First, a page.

Advancing health research
A soldier or civilian wounded in Afghanistan has a 97 percent chance of surviving if he or she makes it through the doors of the hospital at the Kandahar Airfield with a pulse. During the six weeks of Operation Hestia following the 2010 Haitian earthquake, Canadian Forces personnel treated 22,000 patients.

We know this because the CF keeps meticulous records of its actions in operations. In fact, the battlefield has become the testing ground for highly innovative medical interventions and solutions.

However, for all the health data collected on CF personnel, far less is known about the health of serving military and veterans. For the CF, it’s partly a matter of capacity; for Veterans Affairs Canada (VAC), it’s a matter of numbers: just 17 percent of Canadians with military service have applied for client services.

Further more, what limited research is being conducted is ad hoc, with no coordination and no institutional mandate to look at the longitudinal and holistic picture as military personnel transition into civilian life. Dr. David Pedlar, VAC’s director of research, admits that past surveys and studies have focused on the agency’s clients; only in recent years has it made progress on the larger veteran population.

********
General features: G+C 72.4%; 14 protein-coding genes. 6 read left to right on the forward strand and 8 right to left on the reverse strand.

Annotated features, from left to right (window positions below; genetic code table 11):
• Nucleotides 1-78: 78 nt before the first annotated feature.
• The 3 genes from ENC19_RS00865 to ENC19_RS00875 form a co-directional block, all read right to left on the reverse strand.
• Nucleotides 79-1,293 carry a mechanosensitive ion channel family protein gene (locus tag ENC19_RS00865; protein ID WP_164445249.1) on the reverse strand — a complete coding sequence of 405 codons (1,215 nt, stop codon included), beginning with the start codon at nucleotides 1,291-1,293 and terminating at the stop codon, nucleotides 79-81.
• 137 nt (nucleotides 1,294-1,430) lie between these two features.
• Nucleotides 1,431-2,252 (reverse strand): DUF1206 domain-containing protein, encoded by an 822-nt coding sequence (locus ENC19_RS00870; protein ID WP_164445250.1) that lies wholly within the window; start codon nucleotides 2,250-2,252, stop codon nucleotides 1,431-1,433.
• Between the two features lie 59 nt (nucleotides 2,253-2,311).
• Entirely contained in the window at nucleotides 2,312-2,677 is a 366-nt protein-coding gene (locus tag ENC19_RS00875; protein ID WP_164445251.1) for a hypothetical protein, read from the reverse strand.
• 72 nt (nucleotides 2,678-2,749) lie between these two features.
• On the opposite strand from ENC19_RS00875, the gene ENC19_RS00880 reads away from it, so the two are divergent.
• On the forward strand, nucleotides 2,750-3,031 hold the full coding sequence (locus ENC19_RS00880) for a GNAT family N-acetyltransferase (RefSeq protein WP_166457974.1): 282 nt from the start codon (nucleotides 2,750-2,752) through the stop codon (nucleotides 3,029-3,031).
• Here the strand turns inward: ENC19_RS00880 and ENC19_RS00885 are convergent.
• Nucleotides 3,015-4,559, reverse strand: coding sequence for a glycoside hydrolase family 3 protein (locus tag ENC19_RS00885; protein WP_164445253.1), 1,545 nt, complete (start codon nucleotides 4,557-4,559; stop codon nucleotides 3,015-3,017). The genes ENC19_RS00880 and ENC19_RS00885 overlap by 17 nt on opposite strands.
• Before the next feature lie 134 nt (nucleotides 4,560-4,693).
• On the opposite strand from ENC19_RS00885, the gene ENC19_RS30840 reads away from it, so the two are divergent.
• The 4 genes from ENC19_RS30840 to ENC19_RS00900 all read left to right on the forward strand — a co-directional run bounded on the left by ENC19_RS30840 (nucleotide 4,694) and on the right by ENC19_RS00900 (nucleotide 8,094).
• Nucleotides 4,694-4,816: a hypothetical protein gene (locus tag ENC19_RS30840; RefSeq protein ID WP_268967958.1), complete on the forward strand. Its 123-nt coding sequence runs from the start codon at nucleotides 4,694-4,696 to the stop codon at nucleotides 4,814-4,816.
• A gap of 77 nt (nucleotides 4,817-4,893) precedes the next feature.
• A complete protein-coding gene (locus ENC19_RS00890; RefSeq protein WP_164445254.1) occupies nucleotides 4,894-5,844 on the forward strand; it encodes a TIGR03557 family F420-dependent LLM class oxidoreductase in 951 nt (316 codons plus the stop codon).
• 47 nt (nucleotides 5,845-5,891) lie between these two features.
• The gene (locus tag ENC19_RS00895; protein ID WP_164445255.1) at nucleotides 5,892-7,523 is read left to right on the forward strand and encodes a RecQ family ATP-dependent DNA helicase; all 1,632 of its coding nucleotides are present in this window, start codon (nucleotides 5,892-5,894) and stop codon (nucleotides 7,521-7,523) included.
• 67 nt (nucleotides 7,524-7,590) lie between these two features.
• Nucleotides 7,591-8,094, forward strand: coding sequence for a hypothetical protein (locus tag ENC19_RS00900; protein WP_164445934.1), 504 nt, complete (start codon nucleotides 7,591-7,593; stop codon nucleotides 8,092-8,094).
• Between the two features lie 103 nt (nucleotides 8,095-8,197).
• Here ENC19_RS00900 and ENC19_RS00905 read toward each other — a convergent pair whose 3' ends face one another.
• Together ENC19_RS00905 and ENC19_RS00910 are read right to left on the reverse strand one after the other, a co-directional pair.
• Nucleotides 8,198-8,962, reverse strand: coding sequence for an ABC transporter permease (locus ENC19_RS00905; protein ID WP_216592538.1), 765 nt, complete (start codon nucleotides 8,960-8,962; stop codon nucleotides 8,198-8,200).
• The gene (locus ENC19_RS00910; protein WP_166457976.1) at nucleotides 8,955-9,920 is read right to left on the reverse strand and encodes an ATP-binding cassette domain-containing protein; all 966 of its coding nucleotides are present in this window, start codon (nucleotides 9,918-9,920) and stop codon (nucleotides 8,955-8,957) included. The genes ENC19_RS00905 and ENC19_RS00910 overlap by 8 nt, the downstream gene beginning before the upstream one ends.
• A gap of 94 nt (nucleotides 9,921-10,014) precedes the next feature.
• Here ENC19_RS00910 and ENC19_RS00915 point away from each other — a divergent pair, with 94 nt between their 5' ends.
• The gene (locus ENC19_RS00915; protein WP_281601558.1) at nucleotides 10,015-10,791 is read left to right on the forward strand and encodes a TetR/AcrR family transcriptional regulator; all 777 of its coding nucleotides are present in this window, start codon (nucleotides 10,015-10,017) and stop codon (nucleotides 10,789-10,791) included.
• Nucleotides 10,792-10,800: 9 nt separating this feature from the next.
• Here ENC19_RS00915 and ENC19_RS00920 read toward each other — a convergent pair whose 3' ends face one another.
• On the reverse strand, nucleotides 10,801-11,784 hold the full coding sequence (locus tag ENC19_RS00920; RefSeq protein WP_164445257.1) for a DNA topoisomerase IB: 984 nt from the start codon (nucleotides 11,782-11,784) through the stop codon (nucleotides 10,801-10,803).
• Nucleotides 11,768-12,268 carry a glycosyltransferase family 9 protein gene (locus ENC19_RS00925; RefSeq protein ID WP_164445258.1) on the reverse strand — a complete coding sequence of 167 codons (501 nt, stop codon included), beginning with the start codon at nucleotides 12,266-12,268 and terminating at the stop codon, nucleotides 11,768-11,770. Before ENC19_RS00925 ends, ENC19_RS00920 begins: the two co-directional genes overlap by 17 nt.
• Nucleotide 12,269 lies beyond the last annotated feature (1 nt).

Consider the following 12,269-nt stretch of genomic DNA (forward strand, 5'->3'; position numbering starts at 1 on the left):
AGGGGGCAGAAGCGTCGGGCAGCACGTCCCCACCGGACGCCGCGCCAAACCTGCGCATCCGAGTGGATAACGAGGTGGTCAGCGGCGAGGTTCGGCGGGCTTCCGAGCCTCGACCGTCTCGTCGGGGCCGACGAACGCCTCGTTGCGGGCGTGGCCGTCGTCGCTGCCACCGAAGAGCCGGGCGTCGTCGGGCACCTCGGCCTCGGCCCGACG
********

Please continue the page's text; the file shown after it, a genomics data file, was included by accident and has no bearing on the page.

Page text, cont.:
As a result, a national network of researchers from 20 Canadian universities and veterans groups helped launched the Canadian Institute for Military and Veteran Health Research (CIMVHR) in December following a two-day conference in Kingston in November, hosted by Queen’s University and the Royal Military College of Canada, that brought together over 250 academics, health scientists and researchers, military personnel and other government department representatives.

As Commodore Hans Jung, the Surgeon General and commander of the Canadian Forces Health Services Group, told the conference, there is a deep well of data going largely untapped. With its unique, captive population and full medical records from the day of enlistment, the CF might be a researcher’s dream. Jung said the CF doesn’t have the capacity to conduct the highly relevant research it needs – on mental health, disability and rehabilitation, women, families and the Reserves – and must leverage the civilian community. “All of the potential is going untapped right now.”

Changing the SOF rules
Special operations forces (SOF) have always abided by Fight Club rules, and the number one rule of Fight Club is, don’t talk about Fight Club. But as the government seeks to trim defence budgets and politicians clamour for greater oversight as a result of recent allegations against a member of JTF2, Canada’s Special Forces Command (CANSOFCOM) could find itself “the target of bean counters,” cautioned David Charters, a long-time military observer with the University of New Brunswick.

SOF combines high risk with high reward, he observed, and the need for their unique skills will likely expand through the next decade, even in a “more constrained fiscal environment.” But that may require better marketing and greater transparency by CANSOFCOM.

Charters delivered his remarks to a special forces forum in Kingston open to media, a sign in itself that the command is entertaining the idea of a more open public face. Commander BGen Michael Day admitted he was doing so with some trepidation – revealing SOF to media has not always worked so well in the past, he said – but he acknowledged media and the public are now part of the modern battlespace in which SOF must operate.